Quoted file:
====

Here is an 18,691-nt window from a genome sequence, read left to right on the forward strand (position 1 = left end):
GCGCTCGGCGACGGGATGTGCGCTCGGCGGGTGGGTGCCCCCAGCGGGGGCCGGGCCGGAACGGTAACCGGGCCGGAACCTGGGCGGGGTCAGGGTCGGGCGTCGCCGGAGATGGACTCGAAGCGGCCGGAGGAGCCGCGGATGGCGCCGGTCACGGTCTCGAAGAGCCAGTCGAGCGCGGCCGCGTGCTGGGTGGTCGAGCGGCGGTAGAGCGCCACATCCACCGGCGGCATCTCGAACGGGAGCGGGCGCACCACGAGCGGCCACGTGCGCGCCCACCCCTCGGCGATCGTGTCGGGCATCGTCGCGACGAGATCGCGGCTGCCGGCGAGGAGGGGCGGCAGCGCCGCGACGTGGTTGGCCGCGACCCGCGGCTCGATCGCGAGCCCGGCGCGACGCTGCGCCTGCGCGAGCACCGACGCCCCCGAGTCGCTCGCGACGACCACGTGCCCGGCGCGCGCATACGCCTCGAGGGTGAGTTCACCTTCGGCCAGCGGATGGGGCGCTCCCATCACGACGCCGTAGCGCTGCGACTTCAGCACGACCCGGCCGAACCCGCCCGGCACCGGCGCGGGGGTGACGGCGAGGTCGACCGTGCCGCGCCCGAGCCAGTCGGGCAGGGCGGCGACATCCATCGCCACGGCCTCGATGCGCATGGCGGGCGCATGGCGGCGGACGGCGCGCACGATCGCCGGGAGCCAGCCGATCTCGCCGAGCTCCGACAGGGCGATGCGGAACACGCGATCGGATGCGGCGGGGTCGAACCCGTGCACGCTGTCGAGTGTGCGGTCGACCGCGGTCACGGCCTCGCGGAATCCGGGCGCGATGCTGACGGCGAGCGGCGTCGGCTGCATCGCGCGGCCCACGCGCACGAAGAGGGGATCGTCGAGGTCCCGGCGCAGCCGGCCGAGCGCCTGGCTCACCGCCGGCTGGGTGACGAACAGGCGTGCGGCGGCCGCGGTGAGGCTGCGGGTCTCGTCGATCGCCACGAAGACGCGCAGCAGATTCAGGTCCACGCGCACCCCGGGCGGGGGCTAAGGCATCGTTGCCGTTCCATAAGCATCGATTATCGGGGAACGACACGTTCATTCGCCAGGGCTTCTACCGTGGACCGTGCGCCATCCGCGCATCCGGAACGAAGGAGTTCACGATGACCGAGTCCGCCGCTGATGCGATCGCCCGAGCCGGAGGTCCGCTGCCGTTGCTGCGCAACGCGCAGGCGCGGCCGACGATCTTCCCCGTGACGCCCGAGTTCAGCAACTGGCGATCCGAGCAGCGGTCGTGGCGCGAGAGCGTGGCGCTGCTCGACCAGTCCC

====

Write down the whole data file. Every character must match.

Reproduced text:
Here is an 18,691-nt window from a genome sequence, read left to right on the forward strand (position 1 = left end):
GCGCTCGGCGACGGGATGTGCGCTCGGCGGGTGGGTGCCCCCAGCGGGGGCCGGGCCGGAACGGTAACCGGGCCGGAACCTGGGCGGGGTCAGGGTCGGGCGTCGCCGGAGATGGACTCGAAGCGGCCGGAGGAGCCGCGGATGGCGCCGGTCACGGTCTCGAAGAGCCAGTCGAGCGCGGCCGCGTGCTGGGTGGTCGAGCGGCGGTAGAGCGCCACATCCACCGGCGGCATCTCGAACGGGAGCGGGCGCACCACGAGCGGCCACGTGCGCGCCCACCCCTCGGCGATCGTGTCGGGCATCGTCGCGACGAGATCGCGGCTGCCGGCGAGGAGGGGCGGCAGCGCCGCGACGTGGTTGGCCGCGACCCGCGGCTCGATCGCGAGCCCGGCGCGACGCTGCGCCTGCGCGAGCACCGACGCCCCCGAGTCGCTCGCGACGACCACGTGCCCGGCGCGCGCATACGCCTCGAGGGTGAGTTCACCTTCGGCCAGCGGATGGGGCGCTCCCATCACGACGCCGTAGCGCTGCGACTTCAGCACGACCCGGCCGAACCCGCCCGGCACCGGCGCGGGGGTGACGGCGAGGTCGACCGTGCCGCGCCCGAGCCAGTCGGGCAGGGCGGCGACATCCATCGCCACGGCCTCGATGCGCATGGCGGGCGCATGGCGGCGGACGGCGCGCACGATCGCCGGGAGCCAGCCGATCTCGCCGAGCTCCGACAGGGCGATGCGGAACACGCGATCGGATGCGGCGGGGTCGAACCCGTGCACGCTGTCGAGTGTGCGGTCGACCGCGGTCACGGCCTCGCGGAATCCGGGCGCGATGCTGACGGCGAGCGGCGTCGGCTGCATCGCGCGGCCCACGCGCACGAAGAGGGGATCGTCGAGGTCCCGGCGCAGCCGGCCGAGCGCCTGGCTCACCGCCGGCTGGGTGACGAACAGGCGTGCGGCGGCCGCGGTGAGGCTGCGGGTCTCGTCGATCGCCACGAAGACGCGCAGCAGATTCAGGTCCACGCGCACCCCGGGCGGGGGCTAAGGCATCGTTGCCGTTCCATAAGCATCGATTATCGGGGAACGACACGTTCATTCGCCAGGGCTTCTACCGTGGACCGTGCGCCATCCGCGCATCCGGAACGAAGGAGTTCACGATGACCGAGTCCGCCGCTGATGCGATCGCCCGAGCCGGAGGTCCGCTGCCGTTGCTGCGCAACGCGCAGGCGCGGCCGACGATCTTCCCCGTGACGCCCGAGTTCAGCAACTGGCGATCCGAGCAGCGGTCGTGGCGCGAGAGCGTGGCGCTGCTCGACCAGTCCC